Movies For Your Monday

Sep 28, 2020
by Scott Secco  
George Brannigan shreds Verbier: One of Brannigan’s favourite bike parks, Verbier, is perfect to complement his riding style. Gaps, flat out trails, berms to rip, it doesn’t get much better. You can’t not enjoy watching some quality shredding!

Views: 15,771    Faves: 151    Comments: 7



Bryn Atkinson - Don't Tell Anyone I'm On A 29er: Filmed, Edited, & Music by Bryn Atkinson.

Views: 100,228    Faves: 1,122    Comments: 43



The Process X - It's So Sick: BREAKING NEWS! The Process X has been spotted out in the wild. We tap into field reporters Miranda Miller and Connor Fearon to get their impressions of the bike, what life was like before X, and where they see themselves in the future.

Views: 8,236    Faves: 13    Comments: 1



Lucas Rey-Sierro Shreds Bromont: After countless hours of building, Lucas Rey-Sierro shreds Bromont Bike Park's newly revamped 52 trail.

Views: 2,367    Faves: 11    Comments: 2



MTB Street: Shredding in Germany.

Views: 3,627    Faves: 32    Comments: 11



Dusk 'til Dawn: Rider: Thoma Luettgen. Video: Simon Dubé.

Views: 2,925    Faves: 17    Comments: 7



Going Nowhere - Degrees: This short film was an attempt to get some of the ideas out of my head that occupy so much of my thought process on "regular" rides. Changing up the angle on some old classics. To avoid wasting anymore of anyone's time, whilst I pissed about on esoteric line choices, I decided to go self filmed again.

Views: 1,573    Faves: 10    Comments: 2



PAWtners in Crime: A film about shredding the hometrails together with my best friend on four paws. Video: Impact Media. Rider: Laura Zeitschel. Dog: Anton.

Views: 6,663    Faves: 12    Comments: 2



Williams Lake - Hailey Elise & Micayla Gatto: Hailey and Micayla sampling some classic Williams Lake gems.




Brage Vestavik - B-Rage: A crazy new MTB freeride line built in Norway at Trysil Bike Arena by Brage Vestavik.




Clocked Out - Trevor Attridge: Trevor is a Norco Ambassador and all-around shredder based in Victoria, BC. He’s the kind of guy who will put in a full day at his 9-to-5, then crush out laps until sunset on the gnarliest trails in the area day in, day out. We managed to catch up with him and see what his favourite evening loop looks like. It’s hard to argue with him, a solo ride finishing with a lake dip is the perfect way to decompress.




Dennis Enarson - Right Here: Back in June of 2019 Dennis Enarson set out to make the part of a lifetime; something he and the BMX community would be proud of. The goal was to capture BMX riding that lives on throughout time. He spent 8 months hammering away at his goal. This part was 90% complete before Covid hit and shut down plans for filmmaker, Rich Forne, to come out from Spain to San Diego to get Dennis’ last few bangers. Instead the two finished editing the part from other sides of the world. Anyone that knows BMX already knows Dennis’ explosive energy and zero regard for gravity makes him one of the most savage humans on a bike. And yet nothing could prepare you for the heaviness of Right Here. This is one of the gnarliest parts you're ever going see.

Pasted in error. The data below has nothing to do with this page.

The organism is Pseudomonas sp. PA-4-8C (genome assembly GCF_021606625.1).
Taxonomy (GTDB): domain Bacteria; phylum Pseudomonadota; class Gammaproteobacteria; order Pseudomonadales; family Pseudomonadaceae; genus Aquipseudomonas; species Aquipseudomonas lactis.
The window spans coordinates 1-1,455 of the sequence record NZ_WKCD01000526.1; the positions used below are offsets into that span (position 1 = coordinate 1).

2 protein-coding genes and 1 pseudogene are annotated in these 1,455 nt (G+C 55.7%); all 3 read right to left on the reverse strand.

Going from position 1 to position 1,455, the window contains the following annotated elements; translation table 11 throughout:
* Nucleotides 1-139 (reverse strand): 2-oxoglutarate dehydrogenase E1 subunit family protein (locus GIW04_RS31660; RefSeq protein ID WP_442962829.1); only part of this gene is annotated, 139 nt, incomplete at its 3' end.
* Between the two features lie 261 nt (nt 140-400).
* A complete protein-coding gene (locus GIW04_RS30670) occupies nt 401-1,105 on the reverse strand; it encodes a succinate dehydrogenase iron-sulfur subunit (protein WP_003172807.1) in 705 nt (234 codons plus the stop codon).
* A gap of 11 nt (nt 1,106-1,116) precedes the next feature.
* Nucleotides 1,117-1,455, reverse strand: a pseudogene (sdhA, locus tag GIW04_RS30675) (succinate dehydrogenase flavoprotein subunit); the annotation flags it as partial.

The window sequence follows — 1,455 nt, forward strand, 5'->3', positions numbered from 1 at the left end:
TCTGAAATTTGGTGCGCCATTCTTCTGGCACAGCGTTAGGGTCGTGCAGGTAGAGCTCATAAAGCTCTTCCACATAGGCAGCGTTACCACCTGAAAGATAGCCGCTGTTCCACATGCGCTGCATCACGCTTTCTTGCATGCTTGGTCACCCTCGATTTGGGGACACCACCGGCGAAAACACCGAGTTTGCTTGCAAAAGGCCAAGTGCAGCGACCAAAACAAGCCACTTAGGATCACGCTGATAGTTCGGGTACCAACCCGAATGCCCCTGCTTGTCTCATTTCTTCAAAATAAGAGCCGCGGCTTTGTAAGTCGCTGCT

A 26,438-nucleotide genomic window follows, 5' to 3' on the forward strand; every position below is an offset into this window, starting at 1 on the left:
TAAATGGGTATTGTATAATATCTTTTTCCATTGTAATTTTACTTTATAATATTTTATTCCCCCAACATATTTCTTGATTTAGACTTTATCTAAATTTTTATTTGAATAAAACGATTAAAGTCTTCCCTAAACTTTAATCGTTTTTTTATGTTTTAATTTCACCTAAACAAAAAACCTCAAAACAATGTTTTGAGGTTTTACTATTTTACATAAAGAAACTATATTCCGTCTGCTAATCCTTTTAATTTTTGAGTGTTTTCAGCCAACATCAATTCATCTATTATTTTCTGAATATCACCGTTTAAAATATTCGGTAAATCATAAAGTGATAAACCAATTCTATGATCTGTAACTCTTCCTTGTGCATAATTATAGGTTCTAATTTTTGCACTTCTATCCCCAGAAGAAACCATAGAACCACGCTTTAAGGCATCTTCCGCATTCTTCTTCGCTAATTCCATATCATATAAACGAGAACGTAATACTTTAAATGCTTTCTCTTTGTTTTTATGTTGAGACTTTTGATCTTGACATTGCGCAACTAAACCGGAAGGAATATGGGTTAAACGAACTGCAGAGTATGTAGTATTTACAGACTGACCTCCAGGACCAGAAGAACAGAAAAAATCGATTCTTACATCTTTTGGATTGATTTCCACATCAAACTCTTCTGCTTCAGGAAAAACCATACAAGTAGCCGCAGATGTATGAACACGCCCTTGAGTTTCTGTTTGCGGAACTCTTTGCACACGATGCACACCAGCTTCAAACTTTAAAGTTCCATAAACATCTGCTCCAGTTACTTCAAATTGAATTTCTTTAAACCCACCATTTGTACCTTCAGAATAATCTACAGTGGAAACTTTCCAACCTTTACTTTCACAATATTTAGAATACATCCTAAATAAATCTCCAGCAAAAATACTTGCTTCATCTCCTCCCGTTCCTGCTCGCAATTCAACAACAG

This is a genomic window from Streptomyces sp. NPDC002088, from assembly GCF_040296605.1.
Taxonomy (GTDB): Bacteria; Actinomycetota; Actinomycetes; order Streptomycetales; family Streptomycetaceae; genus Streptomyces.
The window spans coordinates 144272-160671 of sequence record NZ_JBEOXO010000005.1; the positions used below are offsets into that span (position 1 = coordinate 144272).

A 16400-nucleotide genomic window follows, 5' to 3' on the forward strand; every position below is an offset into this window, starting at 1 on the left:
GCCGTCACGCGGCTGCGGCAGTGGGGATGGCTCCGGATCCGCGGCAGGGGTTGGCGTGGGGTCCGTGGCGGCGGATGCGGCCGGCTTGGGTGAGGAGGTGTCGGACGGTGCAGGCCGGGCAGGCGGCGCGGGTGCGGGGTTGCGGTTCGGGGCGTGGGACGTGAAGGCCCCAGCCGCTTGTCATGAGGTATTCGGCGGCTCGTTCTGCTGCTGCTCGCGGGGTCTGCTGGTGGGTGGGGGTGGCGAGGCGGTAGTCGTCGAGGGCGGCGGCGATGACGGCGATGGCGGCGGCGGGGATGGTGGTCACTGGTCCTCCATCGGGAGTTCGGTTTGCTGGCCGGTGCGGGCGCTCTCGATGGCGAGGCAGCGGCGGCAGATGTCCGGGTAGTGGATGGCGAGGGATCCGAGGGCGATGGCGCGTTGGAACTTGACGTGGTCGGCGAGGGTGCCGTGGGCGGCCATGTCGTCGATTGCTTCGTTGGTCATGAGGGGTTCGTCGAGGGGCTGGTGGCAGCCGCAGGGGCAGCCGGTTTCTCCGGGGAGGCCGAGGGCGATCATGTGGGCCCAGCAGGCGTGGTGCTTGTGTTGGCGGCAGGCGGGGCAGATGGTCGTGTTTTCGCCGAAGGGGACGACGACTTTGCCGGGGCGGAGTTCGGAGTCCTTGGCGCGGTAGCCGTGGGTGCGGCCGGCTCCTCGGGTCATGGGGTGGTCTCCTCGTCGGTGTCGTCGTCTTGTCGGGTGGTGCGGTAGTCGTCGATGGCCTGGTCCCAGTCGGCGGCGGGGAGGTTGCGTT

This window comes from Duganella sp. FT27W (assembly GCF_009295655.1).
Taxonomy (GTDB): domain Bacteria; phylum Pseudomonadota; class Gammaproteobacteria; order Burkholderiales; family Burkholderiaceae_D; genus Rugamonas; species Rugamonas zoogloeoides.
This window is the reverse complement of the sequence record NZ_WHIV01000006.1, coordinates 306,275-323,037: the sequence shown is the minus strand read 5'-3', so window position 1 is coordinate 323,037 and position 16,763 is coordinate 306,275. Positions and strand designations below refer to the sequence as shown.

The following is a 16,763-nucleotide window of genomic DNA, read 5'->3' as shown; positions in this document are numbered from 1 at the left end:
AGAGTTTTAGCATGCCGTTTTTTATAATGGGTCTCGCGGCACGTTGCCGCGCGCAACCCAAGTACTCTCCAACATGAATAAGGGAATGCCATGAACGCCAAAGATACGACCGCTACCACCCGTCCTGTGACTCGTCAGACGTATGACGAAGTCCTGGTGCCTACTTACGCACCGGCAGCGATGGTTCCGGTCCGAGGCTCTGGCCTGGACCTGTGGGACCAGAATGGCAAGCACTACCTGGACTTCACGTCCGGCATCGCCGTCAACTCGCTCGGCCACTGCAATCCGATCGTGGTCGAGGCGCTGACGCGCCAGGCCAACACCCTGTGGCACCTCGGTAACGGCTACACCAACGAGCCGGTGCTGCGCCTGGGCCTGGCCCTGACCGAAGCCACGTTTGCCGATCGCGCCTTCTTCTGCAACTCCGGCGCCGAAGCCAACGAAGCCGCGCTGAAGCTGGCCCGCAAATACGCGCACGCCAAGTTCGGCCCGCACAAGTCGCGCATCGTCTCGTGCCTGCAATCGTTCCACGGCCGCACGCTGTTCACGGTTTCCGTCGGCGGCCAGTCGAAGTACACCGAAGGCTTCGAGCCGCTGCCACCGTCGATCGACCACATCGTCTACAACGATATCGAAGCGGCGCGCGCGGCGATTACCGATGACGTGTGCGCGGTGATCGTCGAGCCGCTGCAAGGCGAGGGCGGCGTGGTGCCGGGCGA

Dennis Enarson - Caps Lock: Dennis has been hard at work on his Caps Lock video for over a year and a half and wanted to try and outdo his Last Chance video part. He went all in to do just that. Dennis brings tech, big gaps, grinds, and air tricks to the next level on street.




Dennis Enarson - Last Chance: Enarson's banger last part from our 2011 Last Chance DVD.




The History of Skateboarding's Favourite Camera: After seeing one too many of our written articles get turned into Youtube articles by rats left and right, we’ve decided to try our own video essay style content. To start off this new experiment, we wanted to take one of our favourite old articles, an investigation into all things VX1000 originally written by Nic Dobija-Nootens for our second book, Jenkem Vol. 2, and bring it to life for even our most illiterate followers. We tapped a dude with a good voice, Alex Coles, to help us visualize and narrate the reporting, and the end result, (while still a little vloggy to keep the kiddies interested) is a good first step toward our total domination of the YouTube blogosphere.




The Tony Alva Story - Jeff Grosso’s Loveletters to Skateboarding: One of the key figures in the early evolution of skateboarding from a wholesome, contest based "sport" into the freewheeling art form that it is today was Tony Alva. Tony is now 63 years old, the oldest professional skateboarder in the world, is considered by many to be the godfather of modern day skateboarding. Alva’s brand of aggression and bravado in the 70’s set the stage for the way skateboarding would be forever defined. Vans’ The Tony Alva Story chronicles T.A.’s humble beginnings on the streets of Santa Monica to his rise to superstardom as part of the legendary Z-Boys, his inevitable drug-induced implosion and his ultimate rise from the ashes to accept his rightful place as a beacon of hope and inspiration for generations of skateboarders the world over. Written & Directed by Rick Charnoski & Coan "Buddy" Nichols/Six Stair Productions. Starring: Tony Alva, Jeff Grosso, Wynn Miller, Steve Olson, Shepard Fairy, Gus Van Sant, Josh Brolin, Jeff Ament, Glen E Friedman, Robert Trujillo, Brad Bowman, Pete Zehnder, Jeff Ho, Stacey Peralta, Elijah Berle and more.




Perspectives - Ingrid Backstrom: Are you a mother or a skier? Professional skier Ingrid Backstrom struggled with this question when having kids and balancing a career. By pursuing both, she learned that it is only you who can define who you are.




Our Planet - Frozen World: Experience our planet's natural beauty and examine how climate change impacts all living creatures in this ambitious documentary of spectacular scope. In this episode: On the unforgiving frontier of climate change, polar bears, walruses, seals and penguins find their icy Edens in peril.




Yeti Presents - The Ridge Of Dreams: This isn’t the ski movie you’re expecting. There are no epic face shots or gnarly cliff drops. Not even one single, perfect line down a pristine backcountry face. But when you mix the far-fetched dream of two lifelong friends with the unpredictable nature of Alaska, the unexpected is exactly what you get. When permit issues throw Zack and Zack a curveball, they’re forced to make a decision that could put them in trouble with the law, permanently alter their relationship, or both.




Public Trust Feature Film - The Fight for America’s Public Lands: A feature-length documentary about America’s system of public lands and the fight to protect them. Despite support from voters across the political spectrum, our public lands face unprecedented threats from extractive industries and the politicians in their pockets. Part love letter, part political exposé, Public Trust investigates how we arrived at this precarious moment through three heated conflicts—a national monument in the Utah desert, a mine in the Boundary Waters and oil drilling in the Arctic National Wildlife Refuge—and makes a case for their continued protection.